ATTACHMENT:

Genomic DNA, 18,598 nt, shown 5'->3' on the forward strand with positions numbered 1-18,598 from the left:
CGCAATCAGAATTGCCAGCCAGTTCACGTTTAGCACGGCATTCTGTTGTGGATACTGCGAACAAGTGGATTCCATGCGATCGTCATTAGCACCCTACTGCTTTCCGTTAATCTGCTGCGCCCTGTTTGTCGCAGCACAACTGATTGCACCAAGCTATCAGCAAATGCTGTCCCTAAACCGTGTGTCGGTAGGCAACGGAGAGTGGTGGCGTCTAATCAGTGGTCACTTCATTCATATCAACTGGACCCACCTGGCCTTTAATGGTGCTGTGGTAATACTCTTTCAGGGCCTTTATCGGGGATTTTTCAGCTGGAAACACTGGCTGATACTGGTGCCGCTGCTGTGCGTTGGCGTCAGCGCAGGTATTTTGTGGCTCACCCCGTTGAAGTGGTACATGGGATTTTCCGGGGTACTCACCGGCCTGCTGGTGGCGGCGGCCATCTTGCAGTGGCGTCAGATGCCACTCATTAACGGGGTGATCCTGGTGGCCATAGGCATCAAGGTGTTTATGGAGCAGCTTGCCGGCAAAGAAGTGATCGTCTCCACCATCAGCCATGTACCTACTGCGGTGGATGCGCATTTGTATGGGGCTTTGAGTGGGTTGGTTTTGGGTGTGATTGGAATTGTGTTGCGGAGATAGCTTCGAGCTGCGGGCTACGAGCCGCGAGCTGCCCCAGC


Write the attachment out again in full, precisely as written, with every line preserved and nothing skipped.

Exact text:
Genomic DNA, 18,598 nt, shown 5'->3' on the forward strand with positions numbered 1-18,598 from the left:
CGCAATCAGAATTGCCAGCCAGTTCACGTTTAGCACGGCATTCTGTTGTGGATACTGCGAACAAGTGGATTCCATGCGATCGTCATTAGCACCCTACTGCTTTCCGTTAATCTGCTGCGCCCTGTTTGTCGCAGCACAACTGATTGCACCAAGCTATCAGCAAATGCTGTCCCTAAACCGTGTGTCGGTAGGCAACGGAGAGTGGTGGCGTCTAATCAGTGGTCACTTCATTCATATCAACTGGACCCACCTGGCCTTTAATGGTGCTGTGGTAATACTCTTTCAGGGCCTTTATCGGGGATTTTTCAGCTGGAAACACTGGCTGATACTGGTGCCGCTGCTGTGCGTTGGCGTCAGCGCAGGTATTTTGTGGCTCACCCCGTTGAAGTGGTACATGGGATTTTCCGGGGTACTCACCGGCCTGCTGGTGGCGGCGGCCATCTTGCAGTGGCGTCAGATGCCACTCATTAACGGGGTGATCCTGGTGGCCATAGGCATCAAGGTGTTTATGGAGCAGCTTGCCGGCAAAGAAGTGATCGTCTCCACCATCAGCCATGTACCTACTGCGGTGGATGCGCATTTGTATGGGGCTTTGAGTGGGTTGGTTTTGGGTGTGATTGGAATTGTGTTGCGGAGATAGCTTCGAGCTGCGGGCTACGAGCCGCGAGCTGCCCCAGC